Imagine you’re presenting to a group of investors who know nothing about the kind of technology your company creates. In this speech, it would be beneficial to discuss the revolutionary qualities of your technology and even show them a short demo. However, if those investors are already familiar with your industry, then you can skip to talking about the financial benefits and show a more advanced demo.

Keep the Venue in Mind

Audience analysis in public speaking also includes reviewing the characteristics of the venue to ensure it suits your guests. Consider:

  • Accessibility
  • Seating
  • Acoustics
  • Room temperature
  • Distractions

For example, if your speech is for elderly people who may have mobility issues, a large arena with many stairs will not be ideal for your audience. Whenever possible, adjust your venue to match the needs of your guests so they feel comfortable in the setting.

Keep in mind that the time and day of your speech also need to fit with your audience's schedules. A speech for parents of young children that is late in the evening may result in a low turnout if the parents need to get a babysitter in order to come to your event. A speech to your employees held on a weekend may be an inconvenience and may affect their work-life balance. Consider how easy it is for your guests to be there and adjust accordingly.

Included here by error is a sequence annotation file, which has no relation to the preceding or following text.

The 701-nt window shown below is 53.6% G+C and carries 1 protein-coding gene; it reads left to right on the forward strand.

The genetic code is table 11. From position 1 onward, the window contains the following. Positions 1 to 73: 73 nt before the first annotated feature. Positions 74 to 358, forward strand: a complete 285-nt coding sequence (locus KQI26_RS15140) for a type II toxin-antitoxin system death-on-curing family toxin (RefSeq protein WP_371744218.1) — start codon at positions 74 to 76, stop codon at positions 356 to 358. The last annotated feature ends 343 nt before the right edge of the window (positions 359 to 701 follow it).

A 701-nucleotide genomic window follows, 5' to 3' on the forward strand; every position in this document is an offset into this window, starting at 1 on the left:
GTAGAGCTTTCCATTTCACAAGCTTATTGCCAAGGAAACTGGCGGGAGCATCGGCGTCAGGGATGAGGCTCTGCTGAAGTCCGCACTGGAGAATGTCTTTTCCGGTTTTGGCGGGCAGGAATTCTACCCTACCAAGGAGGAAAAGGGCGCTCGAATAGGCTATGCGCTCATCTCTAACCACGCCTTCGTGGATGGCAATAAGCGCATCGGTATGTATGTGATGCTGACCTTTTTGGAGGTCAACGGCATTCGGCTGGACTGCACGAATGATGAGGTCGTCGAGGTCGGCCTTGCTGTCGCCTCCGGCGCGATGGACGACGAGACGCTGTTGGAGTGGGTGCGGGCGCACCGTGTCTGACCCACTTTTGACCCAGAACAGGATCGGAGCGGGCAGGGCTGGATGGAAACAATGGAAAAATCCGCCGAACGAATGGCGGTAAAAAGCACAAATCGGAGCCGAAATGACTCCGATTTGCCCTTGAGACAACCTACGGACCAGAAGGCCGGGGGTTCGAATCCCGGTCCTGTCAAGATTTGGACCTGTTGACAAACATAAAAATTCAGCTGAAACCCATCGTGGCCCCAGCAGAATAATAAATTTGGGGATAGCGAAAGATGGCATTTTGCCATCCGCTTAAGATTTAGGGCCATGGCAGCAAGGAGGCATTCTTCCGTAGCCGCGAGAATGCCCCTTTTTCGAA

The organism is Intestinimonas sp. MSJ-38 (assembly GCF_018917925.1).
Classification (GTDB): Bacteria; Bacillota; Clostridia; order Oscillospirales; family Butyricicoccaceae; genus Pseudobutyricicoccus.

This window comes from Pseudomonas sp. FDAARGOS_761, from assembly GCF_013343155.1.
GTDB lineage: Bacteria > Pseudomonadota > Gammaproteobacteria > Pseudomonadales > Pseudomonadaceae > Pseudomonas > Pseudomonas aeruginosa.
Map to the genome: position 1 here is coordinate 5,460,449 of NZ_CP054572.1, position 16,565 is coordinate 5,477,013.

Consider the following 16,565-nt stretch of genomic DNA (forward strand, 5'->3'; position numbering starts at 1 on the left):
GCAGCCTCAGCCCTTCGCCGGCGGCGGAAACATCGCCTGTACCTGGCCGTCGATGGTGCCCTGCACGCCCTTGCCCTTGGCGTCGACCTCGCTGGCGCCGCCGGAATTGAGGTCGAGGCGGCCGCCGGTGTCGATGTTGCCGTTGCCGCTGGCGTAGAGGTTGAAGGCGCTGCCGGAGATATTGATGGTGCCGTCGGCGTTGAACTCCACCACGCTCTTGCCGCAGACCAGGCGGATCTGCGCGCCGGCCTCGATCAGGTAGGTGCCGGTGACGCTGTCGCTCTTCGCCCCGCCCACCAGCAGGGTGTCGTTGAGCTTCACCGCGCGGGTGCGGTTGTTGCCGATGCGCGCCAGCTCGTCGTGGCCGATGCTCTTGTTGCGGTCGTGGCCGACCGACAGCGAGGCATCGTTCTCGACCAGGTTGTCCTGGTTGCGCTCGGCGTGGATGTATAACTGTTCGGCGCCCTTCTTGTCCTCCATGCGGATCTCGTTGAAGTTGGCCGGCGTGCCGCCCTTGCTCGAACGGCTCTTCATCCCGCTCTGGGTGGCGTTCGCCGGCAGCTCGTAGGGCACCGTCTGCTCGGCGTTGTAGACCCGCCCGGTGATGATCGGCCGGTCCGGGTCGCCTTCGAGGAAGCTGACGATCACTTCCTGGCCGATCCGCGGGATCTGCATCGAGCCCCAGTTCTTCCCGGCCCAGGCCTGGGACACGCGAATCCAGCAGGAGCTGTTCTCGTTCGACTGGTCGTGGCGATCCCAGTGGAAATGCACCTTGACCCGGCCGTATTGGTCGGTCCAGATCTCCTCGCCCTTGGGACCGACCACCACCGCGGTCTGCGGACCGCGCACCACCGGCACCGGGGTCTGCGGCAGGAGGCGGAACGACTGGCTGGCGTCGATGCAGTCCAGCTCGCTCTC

References

About the Author

Anam Ahmed is a Toronto-based writer and editor with over a decade of experience helping small businesses and entrepreneurs reach new heights. She has experience ghostwriting and editing business books, especially those in the "For Dummies" series, in addition to writing and editing web content for the brand. Anam works as a marketing strategist and copywriter, collaborating with everyone from Fortune 500 companies to start-ups, lifestyle bloggers to professional athletes. As a small business owner herself, she is well-versed in what it takes to run and market a small business. Anam earned an M.A. from the University of Toronto and a B.A.H. from Queen's University. Learn more at www.anamahmed.ca.